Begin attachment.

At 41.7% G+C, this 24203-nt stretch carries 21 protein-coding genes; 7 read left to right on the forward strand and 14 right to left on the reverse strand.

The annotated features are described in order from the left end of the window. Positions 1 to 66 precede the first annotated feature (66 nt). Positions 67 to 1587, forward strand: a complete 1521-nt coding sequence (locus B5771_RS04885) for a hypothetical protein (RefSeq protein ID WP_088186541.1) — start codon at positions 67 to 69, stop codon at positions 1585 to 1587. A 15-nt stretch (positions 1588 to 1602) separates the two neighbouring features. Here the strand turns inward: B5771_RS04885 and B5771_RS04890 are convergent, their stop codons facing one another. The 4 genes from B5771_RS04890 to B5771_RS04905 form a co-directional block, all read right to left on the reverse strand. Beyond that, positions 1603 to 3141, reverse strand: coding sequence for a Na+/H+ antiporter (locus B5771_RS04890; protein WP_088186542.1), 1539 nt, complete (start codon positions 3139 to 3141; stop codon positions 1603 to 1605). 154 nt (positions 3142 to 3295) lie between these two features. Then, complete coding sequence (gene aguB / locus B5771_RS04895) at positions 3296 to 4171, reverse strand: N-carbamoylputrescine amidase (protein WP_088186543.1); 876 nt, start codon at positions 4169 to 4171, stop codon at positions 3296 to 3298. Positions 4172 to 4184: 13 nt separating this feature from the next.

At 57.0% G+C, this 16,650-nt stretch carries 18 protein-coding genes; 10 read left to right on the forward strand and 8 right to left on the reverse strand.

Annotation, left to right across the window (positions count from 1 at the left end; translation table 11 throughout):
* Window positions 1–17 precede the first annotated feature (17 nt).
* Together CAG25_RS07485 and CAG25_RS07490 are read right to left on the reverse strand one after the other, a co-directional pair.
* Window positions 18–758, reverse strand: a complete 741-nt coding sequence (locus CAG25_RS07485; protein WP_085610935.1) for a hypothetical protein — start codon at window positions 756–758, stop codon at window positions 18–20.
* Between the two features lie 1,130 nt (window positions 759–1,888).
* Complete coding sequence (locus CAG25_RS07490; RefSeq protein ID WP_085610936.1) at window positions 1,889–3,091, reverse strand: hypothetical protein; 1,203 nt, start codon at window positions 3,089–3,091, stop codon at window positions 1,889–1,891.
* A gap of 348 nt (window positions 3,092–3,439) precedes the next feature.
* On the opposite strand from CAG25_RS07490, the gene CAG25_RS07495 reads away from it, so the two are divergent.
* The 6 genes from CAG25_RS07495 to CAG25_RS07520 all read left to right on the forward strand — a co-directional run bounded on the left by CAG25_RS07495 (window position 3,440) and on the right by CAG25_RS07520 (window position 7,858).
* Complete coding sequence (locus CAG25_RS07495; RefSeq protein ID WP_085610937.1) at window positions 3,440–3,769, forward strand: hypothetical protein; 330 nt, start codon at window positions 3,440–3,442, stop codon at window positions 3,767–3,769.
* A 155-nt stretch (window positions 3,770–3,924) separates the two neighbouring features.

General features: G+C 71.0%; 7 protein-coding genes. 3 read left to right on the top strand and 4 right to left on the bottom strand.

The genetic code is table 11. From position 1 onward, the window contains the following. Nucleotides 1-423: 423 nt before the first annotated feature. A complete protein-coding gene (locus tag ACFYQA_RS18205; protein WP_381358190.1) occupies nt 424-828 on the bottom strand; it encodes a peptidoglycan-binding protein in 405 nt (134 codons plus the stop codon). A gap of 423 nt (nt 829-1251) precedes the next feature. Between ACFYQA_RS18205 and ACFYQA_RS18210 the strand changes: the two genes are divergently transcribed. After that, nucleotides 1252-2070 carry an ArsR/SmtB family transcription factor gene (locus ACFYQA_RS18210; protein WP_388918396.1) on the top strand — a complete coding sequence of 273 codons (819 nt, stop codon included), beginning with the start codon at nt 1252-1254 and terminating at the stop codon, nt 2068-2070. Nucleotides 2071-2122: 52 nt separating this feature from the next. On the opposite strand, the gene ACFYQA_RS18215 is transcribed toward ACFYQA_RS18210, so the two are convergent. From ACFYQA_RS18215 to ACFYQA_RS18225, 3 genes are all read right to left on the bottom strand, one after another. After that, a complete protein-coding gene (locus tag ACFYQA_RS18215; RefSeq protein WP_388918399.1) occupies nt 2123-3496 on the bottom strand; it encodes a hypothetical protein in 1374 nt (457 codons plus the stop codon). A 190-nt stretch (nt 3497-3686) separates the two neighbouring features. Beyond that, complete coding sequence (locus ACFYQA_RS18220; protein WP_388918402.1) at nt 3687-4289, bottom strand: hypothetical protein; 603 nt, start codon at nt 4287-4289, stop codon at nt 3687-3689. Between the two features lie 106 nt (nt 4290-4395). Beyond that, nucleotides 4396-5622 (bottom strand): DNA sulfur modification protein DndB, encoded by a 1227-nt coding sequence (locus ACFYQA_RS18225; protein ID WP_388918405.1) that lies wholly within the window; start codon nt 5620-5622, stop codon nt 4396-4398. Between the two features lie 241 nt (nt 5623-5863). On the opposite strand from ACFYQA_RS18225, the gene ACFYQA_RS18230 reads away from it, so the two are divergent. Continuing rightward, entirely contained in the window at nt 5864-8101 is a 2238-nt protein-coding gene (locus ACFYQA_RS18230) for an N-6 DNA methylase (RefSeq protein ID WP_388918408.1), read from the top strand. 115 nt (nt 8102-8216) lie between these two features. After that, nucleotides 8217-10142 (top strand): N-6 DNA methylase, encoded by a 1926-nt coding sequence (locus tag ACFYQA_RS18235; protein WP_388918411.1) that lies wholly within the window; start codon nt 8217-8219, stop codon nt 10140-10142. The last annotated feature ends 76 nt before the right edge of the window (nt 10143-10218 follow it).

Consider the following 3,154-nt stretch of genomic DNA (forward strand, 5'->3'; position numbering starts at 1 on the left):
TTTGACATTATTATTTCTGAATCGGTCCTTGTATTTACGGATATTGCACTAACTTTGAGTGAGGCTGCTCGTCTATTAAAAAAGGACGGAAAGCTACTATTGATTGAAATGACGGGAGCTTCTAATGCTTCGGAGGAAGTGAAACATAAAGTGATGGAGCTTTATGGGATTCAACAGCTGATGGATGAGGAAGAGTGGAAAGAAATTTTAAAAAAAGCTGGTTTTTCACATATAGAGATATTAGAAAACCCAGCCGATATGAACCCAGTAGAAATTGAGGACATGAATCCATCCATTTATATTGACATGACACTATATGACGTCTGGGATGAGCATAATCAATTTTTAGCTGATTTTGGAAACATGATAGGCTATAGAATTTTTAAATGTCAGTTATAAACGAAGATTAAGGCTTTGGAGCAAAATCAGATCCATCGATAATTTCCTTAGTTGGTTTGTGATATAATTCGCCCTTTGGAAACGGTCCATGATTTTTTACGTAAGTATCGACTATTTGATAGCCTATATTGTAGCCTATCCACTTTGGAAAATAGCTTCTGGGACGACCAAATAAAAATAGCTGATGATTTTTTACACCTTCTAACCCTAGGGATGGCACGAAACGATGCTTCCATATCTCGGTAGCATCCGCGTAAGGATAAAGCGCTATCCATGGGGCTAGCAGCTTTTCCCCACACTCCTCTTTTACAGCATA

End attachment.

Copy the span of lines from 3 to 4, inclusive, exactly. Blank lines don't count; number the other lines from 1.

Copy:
At 57.0% G+C, this 16,650-nt stretch carries 18 protein-coding genes; 10 read left to right on the forward strand and 8 right to left on the reverse strand.

Annotation, left to right across the window (positions count from 1 at the left end; translation table 11 throughout):